The involved parties all weigh in on the Chrome advertising debacle, including Googler Matt Cutts.
Earlier this week, Google came under fire for a pay-per-post campaign promoting its Chrome browser. In addition to being hypocritical (Google has made a lot of noise about punishing this type of spammy, page boosting, “thin” content), one sponsored blog post in particular failed to follow Google’s “nofollow” hyperlinking rule.
Google dutifully dropped Chrome’s page rank for the next 60 days and in a company statement explained that given its position, the company needs to hold itself to a higher standard.
Matt Cutts, head of Google’s webspam team, has also commented on the incident and given us some background on what exactly happened. “Google was trying to buy video ads about Chrome, and these sponsored posts were an inadvertent results of that,” he says via Google+. “If you investigated the two dozen or so sponsored posts (as the webspam team immediately did), the posts typically showed a Google Chrome video but didn’t actually link to Google Chrome. We double-checked, and the video players weren’t flowing PageRank to Google either.”
Cutts says there was one exception, however, in which a blogger failed to make a link to Chrome “nofollow” and as a result Google has demoted Chrome’s page rank.
Of course it’s not just the fact that one of these paid-for-posts was unwittingly giving Chrome an SEO boost. Google is also taking heat for creating the very type of Web content it tries to bury. According to Cutts, the campaign’s intention was purely “to get people to watch videos—not link to Google.”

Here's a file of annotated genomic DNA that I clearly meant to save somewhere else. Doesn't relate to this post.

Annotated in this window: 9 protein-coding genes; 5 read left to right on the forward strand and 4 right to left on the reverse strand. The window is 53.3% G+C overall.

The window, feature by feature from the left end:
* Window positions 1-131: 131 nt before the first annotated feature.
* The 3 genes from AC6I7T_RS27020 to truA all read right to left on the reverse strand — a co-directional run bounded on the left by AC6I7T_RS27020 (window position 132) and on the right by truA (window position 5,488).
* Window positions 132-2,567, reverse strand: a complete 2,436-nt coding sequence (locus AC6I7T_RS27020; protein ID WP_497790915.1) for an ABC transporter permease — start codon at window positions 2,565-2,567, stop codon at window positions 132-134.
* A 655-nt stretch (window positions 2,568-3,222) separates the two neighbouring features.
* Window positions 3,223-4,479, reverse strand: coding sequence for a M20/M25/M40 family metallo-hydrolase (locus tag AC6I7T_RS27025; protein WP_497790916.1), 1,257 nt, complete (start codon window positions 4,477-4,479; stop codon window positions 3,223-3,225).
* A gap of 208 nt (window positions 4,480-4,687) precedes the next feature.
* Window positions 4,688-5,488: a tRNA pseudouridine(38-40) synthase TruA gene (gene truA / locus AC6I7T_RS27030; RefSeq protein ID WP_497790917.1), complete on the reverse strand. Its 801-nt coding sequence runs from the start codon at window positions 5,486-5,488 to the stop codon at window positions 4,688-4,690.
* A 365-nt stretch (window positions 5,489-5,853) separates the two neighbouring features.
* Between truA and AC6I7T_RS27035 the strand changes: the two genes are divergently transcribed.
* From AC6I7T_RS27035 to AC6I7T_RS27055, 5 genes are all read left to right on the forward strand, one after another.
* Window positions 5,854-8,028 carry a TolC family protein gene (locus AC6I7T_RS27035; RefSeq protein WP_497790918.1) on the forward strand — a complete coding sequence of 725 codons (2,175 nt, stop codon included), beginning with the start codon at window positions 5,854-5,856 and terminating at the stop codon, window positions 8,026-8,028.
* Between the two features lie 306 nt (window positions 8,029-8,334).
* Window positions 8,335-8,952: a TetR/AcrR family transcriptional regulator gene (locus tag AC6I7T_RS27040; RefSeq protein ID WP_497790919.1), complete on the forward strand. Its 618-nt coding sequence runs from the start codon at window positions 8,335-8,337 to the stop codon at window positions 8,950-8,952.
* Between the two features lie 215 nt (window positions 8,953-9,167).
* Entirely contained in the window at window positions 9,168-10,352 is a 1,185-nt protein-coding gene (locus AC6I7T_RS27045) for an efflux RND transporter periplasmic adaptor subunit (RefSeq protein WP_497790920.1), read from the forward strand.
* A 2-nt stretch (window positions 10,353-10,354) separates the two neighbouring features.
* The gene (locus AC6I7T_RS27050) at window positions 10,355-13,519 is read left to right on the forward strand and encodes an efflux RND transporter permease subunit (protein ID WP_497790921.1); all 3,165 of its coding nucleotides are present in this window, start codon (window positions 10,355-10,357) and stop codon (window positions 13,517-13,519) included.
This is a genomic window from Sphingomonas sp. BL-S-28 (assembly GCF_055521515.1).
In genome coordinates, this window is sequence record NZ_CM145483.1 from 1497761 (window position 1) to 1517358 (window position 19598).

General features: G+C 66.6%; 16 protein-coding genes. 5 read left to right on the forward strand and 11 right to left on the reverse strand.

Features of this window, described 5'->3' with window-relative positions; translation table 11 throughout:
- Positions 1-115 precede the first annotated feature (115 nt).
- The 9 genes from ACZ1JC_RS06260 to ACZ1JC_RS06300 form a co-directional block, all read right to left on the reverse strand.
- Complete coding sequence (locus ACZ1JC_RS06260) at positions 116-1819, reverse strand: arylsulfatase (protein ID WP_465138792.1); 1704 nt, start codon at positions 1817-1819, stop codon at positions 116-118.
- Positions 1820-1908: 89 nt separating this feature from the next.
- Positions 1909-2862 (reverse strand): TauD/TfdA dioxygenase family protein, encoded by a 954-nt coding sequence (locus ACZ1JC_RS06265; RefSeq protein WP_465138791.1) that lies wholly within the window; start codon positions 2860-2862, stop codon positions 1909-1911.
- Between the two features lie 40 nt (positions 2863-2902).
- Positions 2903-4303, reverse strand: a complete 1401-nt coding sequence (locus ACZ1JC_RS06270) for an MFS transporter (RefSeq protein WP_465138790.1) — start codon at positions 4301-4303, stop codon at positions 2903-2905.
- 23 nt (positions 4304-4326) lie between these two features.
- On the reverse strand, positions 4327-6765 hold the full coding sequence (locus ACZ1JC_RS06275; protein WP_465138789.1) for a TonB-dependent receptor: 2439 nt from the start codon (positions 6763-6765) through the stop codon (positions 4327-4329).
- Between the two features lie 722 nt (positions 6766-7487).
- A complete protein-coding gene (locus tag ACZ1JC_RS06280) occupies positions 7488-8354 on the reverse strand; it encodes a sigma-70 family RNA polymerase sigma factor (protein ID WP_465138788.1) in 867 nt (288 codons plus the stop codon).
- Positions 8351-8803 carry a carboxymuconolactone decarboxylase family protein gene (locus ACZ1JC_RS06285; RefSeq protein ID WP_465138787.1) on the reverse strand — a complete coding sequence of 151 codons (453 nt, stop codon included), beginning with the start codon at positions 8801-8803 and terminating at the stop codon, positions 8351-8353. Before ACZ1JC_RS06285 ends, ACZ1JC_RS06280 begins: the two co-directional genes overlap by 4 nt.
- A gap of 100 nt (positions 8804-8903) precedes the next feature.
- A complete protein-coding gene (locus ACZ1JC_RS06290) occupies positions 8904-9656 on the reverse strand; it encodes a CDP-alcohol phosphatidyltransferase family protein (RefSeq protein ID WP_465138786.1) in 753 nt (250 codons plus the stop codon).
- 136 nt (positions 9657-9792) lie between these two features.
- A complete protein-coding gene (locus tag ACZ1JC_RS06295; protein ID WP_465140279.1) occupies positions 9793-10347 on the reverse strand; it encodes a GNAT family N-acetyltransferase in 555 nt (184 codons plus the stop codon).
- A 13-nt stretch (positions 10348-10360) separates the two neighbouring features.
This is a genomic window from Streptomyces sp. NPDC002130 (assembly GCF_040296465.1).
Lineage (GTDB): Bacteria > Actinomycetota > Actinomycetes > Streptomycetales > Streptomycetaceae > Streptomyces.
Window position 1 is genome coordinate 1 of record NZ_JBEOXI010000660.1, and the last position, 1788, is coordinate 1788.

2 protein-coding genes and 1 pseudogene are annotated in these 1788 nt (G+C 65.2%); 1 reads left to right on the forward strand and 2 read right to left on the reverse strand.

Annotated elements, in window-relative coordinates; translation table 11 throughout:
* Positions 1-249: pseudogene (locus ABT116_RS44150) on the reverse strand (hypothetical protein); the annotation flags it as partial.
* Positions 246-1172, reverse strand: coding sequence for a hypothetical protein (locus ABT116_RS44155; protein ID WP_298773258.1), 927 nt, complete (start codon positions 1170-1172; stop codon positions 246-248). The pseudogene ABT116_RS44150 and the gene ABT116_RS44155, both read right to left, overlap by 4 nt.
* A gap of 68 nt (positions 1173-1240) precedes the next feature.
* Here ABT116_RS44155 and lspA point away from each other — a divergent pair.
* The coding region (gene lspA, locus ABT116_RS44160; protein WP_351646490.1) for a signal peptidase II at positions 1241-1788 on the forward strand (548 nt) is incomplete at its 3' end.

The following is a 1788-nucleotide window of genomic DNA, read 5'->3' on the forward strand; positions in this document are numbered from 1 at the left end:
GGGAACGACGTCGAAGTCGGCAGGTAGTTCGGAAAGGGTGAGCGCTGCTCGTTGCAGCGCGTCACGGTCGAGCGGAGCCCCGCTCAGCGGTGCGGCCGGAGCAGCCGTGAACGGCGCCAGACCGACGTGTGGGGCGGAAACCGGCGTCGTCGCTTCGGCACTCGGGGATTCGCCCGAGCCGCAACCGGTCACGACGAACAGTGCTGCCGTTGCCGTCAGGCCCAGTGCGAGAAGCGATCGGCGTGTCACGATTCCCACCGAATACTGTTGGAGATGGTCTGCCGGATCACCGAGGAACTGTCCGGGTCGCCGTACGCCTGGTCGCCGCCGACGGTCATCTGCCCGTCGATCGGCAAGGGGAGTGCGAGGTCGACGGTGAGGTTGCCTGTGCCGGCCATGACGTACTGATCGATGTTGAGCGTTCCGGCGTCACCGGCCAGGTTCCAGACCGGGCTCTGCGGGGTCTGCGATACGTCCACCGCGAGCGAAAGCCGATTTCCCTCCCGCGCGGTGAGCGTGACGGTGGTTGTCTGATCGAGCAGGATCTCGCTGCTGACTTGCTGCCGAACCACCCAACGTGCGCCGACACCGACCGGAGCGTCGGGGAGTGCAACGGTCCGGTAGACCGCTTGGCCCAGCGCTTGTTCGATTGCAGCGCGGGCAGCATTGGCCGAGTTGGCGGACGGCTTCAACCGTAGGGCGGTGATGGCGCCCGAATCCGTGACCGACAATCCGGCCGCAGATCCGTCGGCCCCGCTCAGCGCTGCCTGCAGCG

One company hired to produce the video ads, Essence Digital, cops to Google’s innocence in the entire situation. “Google never approved a sponsored-post campaign. They only agreed to buy online video ads. Google have consistently avoided paid postings to promote their products, because in their view these kinds of promotions are transparent or are not in the best interests of users,” the company said in a statement. “In this case, Google were subjected to this activity through media that encouraged bloggers to create what appeared to be paid posts, were often of poor quality and out of line with Google standards. We apologize to Google who clearly didn’t authorize this.”
There’s been a lot of finger pointing in this debacle, with most of the blame falling squarely on the shoulders of the unnamed blogger who failed to use the “nofollow” attribute. But it’s all fairly simple: Google says it doesn’t engage with pay-per-post advertising, but it hired a couple of companies (including Unruly Media) which do precisely that. Unruly Media has explained that while it doesn’t tell its writers what to write, it does pay them for it. Still, for all the blame-shifting going on here, at least Google is demoting itself a bit, even if it’s just to appease us all.